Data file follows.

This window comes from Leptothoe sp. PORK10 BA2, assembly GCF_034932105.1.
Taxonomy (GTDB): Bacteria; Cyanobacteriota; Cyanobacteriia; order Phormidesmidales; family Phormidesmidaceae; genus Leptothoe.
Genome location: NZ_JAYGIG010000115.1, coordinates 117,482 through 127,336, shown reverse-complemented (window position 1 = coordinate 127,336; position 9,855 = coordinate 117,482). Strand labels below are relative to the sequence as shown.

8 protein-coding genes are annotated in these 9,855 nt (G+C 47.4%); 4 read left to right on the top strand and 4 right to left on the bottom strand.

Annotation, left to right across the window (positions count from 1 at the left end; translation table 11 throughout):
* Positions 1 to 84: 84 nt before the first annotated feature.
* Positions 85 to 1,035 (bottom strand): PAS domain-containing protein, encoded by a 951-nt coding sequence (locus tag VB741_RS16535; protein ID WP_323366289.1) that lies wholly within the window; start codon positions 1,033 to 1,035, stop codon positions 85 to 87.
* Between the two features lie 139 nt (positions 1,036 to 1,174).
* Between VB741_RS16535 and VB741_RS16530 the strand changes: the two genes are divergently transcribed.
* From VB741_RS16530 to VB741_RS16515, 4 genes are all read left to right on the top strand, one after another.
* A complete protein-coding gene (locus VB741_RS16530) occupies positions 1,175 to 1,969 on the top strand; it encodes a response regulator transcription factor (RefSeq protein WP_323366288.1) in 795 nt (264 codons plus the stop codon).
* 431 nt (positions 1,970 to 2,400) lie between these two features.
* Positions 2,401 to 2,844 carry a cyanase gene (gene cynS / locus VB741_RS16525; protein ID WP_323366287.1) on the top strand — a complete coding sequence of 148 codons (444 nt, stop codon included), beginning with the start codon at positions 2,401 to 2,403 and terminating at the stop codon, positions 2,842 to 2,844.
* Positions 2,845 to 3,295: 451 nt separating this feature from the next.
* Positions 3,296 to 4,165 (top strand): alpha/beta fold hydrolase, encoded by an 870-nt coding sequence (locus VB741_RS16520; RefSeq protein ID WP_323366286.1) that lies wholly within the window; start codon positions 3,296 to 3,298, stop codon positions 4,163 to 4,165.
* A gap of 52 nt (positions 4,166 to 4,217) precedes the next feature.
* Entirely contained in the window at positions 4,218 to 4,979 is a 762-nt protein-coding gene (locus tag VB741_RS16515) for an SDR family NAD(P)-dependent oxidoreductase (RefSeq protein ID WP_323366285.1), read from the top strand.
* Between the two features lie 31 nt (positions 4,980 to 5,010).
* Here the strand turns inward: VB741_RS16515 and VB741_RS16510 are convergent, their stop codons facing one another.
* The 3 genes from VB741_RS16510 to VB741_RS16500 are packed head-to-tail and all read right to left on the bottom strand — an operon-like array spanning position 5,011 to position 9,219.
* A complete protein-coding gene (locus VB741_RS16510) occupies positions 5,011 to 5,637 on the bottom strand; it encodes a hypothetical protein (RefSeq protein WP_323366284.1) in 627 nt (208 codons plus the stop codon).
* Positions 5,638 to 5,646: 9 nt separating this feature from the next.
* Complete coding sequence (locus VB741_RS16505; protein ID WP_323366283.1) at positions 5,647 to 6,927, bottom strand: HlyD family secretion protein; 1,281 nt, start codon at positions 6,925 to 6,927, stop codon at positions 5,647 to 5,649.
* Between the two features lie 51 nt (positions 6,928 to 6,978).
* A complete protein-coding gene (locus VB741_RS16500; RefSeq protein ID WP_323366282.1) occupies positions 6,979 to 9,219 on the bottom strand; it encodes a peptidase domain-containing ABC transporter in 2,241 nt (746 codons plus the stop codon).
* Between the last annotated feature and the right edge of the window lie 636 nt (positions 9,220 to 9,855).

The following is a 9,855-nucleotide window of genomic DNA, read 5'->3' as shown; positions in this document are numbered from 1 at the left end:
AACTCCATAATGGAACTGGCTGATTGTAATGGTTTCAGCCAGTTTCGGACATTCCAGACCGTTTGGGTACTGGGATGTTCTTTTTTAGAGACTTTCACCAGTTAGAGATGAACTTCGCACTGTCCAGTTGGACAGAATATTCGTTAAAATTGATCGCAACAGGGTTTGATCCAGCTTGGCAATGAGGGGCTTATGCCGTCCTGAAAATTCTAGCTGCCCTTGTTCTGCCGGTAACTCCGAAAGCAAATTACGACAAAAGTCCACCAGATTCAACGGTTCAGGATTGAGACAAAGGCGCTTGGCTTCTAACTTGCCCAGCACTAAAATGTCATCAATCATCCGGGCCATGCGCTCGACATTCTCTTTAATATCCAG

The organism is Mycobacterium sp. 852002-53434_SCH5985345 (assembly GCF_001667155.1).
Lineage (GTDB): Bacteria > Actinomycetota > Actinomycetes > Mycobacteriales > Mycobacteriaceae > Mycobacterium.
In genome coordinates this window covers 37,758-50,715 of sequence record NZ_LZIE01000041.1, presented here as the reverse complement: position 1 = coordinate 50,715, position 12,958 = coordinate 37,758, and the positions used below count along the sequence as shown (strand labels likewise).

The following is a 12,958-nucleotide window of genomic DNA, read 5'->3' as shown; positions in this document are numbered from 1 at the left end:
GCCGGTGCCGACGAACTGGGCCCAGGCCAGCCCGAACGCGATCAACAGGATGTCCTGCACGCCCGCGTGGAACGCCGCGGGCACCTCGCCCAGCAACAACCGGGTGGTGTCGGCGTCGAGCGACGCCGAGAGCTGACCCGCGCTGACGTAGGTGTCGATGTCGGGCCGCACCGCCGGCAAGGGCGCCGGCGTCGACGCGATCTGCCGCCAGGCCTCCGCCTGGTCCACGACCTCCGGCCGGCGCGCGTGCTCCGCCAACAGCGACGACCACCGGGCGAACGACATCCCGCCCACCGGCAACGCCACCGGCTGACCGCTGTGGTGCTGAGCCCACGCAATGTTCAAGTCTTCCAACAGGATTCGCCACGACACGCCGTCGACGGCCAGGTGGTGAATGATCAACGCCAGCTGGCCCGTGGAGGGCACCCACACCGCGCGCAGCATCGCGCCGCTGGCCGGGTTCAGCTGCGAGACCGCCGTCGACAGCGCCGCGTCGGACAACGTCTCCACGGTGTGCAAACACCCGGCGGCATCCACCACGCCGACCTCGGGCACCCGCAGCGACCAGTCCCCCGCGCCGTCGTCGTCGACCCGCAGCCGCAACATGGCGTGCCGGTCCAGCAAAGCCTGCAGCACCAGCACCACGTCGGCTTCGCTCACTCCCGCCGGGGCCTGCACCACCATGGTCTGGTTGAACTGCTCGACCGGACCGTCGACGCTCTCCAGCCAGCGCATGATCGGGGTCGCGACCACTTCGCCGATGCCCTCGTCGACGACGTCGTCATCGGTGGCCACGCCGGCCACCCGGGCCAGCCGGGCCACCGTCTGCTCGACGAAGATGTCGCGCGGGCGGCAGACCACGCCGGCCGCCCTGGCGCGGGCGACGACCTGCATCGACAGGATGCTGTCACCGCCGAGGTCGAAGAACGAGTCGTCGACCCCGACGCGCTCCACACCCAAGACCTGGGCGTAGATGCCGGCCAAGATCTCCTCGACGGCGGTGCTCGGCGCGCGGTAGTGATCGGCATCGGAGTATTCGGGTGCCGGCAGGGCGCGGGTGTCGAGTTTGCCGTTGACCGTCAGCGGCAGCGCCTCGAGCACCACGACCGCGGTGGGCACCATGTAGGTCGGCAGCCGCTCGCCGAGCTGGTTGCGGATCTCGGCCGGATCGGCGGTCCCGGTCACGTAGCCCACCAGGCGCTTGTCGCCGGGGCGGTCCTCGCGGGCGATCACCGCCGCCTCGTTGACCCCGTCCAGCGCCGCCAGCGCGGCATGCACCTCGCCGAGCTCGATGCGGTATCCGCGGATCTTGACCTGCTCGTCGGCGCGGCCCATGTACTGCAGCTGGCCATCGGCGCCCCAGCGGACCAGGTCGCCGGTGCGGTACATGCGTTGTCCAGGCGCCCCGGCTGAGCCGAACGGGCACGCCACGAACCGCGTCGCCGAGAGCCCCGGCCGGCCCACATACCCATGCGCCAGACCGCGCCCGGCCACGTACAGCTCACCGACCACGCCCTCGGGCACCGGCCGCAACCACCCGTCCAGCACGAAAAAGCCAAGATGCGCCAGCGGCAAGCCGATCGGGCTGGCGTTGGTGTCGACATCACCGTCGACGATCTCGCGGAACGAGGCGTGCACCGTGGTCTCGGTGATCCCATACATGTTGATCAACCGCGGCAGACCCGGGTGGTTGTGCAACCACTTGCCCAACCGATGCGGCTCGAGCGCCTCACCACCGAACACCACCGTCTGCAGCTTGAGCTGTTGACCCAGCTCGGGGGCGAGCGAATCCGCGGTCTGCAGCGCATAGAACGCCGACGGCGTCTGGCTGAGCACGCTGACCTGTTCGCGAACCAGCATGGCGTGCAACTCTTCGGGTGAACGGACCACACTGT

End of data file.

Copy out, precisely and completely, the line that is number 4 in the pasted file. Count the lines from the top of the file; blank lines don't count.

8 protein-coding genes are annotated in these 9,855 nt (G+C 47.4%); 4 read left to right on the top strand and 4 right to left on the bottom strand.